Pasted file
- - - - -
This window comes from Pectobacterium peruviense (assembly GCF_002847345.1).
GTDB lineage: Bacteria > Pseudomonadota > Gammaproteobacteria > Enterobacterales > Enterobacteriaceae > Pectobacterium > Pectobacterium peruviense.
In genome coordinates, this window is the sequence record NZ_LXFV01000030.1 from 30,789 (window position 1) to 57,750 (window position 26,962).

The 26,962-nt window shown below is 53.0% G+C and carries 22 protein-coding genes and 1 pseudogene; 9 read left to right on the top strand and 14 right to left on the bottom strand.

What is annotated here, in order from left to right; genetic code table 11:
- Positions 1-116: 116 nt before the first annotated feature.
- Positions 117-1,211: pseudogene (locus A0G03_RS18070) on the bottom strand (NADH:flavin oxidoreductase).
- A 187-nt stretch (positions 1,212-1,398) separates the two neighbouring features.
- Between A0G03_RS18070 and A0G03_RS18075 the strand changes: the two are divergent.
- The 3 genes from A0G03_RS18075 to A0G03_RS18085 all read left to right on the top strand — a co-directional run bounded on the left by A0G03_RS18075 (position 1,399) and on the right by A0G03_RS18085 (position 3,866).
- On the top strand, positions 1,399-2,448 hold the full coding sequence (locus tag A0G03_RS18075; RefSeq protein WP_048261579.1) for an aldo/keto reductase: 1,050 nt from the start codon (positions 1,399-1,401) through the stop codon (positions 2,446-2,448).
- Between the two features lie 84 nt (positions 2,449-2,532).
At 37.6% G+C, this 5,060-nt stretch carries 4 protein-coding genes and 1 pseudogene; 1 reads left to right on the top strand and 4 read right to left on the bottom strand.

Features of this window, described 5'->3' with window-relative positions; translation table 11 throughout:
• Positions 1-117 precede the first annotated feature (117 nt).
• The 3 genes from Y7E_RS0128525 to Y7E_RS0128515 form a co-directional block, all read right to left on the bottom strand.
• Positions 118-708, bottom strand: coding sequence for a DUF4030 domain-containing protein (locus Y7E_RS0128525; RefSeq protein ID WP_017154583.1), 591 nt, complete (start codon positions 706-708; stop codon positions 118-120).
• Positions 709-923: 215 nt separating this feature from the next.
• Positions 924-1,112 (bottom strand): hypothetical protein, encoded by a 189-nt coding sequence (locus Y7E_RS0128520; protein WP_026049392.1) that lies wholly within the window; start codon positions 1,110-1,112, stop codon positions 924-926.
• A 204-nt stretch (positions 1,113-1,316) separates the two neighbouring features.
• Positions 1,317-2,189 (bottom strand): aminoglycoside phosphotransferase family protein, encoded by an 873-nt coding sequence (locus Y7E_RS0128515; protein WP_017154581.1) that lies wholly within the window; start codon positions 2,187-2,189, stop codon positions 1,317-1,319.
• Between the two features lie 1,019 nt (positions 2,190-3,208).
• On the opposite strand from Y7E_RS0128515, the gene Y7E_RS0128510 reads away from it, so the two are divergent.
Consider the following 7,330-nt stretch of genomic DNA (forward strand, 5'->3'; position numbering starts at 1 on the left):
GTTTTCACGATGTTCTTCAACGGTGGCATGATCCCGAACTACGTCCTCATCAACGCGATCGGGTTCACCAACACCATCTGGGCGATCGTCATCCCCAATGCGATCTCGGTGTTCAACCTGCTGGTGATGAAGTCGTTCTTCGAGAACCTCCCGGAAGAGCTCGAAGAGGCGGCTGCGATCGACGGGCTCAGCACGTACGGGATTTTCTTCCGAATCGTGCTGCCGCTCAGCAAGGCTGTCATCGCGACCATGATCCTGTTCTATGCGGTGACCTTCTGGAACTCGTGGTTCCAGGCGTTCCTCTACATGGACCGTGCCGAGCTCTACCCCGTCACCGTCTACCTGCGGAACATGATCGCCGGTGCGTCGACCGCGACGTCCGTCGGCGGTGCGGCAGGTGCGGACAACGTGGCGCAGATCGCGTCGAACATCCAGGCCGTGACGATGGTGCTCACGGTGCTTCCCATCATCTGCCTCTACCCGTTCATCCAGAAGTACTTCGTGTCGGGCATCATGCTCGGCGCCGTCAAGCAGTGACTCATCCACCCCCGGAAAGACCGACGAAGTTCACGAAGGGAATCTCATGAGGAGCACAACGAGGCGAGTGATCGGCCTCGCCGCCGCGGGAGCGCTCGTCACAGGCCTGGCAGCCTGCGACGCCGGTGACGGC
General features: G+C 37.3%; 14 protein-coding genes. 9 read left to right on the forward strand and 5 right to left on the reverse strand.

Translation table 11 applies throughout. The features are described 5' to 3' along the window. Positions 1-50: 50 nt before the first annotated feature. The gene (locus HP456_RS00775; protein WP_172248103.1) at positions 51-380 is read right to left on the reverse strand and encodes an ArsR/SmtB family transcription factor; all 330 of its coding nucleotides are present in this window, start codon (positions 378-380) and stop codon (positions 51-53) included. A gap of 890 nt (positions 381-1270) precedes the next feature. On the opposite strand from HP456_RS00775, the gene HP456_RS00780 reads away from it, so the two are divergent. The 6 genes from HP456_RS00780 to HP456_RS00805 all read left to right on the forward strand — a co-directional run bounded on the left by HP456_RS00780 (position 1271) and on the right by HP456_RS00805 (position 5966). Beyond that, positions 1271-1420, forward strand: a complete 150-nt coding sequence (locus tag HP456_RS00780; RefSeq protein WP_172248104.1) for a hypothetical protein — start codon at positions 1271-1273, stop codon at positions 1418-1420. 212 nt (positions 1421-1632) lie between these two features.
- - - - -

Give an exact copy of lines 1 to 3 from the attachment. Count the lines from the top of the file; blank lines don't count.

This window comes from Pectobacterium peruviense (assembly GCF_002847345.1).
GTDB lineage: Bacteria > Pseudomonadota > Gammaproteobacteria > Enterobacterales > Enterobacteriaceae > Pectobacterium > Pectobacterium peruviense.
In genome coordinates, this window is the sequence record NZ_LXFV01000030.1 from 30,789 (window position 1) to 57,750 (window position 26,962).